Psychiatric diagnoses in the child and adolescent members of extended families identified through adult bipolar affective disorder probands

Richard D. Todd, Wendy Reich, Theodore A. Petti, Paramjit Joshi, J. Raymond Depaulo, John Nurnberger, Theodore Reich

Research output: Contribution to journalArticle

Abstract

Objective: To investigate the type and distribution of psychiatric disorders in the child and adolescent members of extended pedigrees identified through bipolar probands. Method: The child and adolescent offspring (24 male, 26 female, aged 6 to 17 years) and the adult parents (60) of 14 bipolar pedigrees ascertained for the National Institutes of Mental Health Genetics initiative Study of Bipolar Affective Disorder were personally assessed using structured psychiatric interviews. A parent was also interviewed about each child or adolescent offspring. Results: Twelve of the 50 interviewed offspring received a lifetime DSM-III-R diagnosis of an affective disorder. This included six cases of bipolar disorder, five cases of major depressive disorder, and one case of dysthymia. Eight of the offspring who received an affective disorder diagnosis also qualified for an anxiety disorder (four), a disruptive behavior disorder (two), or both (two). Offspring who had a parent with an affective disorder had a 5.1-fold higher risk for receiving an affective disorder diagnosis than did offspring with healthy parents. Conclusions: In a consecutive series of families identified through a proband with bipolar disorder, there were significant increases in the prevalence of affective disorder diagnoses in the child and adolescent offspring. The distribution of illness in offspring was compatible with the presence of important genetic factors which contribute to early-onset affective illness.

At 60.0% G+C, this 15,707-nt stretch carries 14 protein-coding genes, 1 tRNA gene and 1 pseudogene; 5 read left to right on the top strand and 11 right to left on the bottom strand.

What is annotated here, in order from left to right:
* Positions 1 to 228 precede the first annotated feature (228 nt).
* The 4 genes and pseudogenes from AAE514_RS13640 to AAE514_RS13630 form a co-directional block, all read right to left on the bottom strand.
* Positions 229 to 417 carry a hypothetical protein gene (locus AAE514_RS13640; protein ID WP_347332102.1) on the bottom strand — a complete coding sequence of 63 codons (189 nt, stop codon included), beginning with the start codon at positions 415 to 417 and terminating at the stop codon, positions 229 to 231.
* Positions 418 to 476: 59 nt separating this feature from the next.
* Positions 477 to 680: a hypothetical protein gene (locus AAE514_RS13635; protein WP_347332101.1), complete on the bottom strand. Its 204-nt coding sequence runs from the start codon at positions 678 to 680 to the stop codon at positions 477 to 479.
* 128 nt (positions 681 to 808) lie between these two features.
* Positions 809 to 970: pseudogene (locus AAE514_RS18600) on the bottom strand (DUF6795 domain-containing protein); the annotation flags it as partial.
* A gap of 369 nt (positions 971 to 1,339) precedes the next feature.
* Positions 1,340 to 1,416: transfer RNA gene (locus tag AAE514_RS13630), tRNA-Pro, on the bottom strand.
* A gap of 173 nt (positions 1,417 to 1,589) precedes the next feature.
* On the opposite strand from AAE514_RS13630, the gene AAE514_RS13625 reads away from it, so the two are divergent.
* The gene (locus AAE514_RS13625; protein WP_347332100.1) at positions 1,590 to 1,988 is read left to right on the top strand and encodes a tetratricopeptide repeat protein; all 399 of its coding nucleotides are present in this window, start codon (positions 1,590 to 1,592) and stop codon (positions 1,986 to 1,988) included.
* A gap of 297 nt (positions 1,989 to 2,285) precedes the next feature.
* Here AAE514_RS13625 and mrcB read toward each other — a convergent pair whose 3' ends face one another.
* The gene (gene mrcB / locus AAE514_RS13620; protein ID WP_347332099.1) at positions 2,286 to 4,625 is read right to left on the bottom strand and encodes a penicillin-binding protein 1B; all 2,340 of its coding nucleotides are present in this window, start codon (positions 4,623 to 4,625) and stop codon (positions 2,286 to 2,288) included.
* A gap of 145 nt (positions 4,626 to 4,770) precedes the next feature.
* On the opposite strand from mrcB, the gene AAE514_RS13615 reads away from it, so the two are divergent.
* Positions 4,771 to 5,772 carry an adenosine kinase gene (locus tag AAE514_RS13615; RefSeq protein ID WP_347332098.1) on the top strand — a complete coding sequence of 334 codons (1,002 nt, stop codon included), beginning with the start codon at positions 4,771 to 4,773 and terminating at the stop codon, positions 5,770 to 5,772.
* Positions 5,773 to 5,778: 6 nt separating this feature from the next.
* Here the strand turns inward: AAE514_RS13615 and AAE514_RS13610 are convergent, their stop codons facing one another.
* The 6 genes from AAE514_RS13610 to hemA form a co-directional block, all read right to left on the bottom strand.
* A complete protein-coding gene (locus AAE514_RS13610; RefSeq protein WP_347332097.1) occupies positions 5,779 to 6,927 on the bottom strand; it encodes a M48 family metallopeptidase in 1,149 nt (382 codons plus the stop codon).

Original languageEnglish (US)
Pages (from-to)664-671
Number of pages8
JournalJournal of the American Academy of Child and Adolescent Psychiatry
Volume35
Issue number5
DOIs
StatePublished - May 1996

Keywords

  • bipolar disorder
  • children
  • family study
  • major depressive disorder

ASJC Scopus subject areas

  • Developmental and Educational Psychology
  • Psychiatry and Mental health

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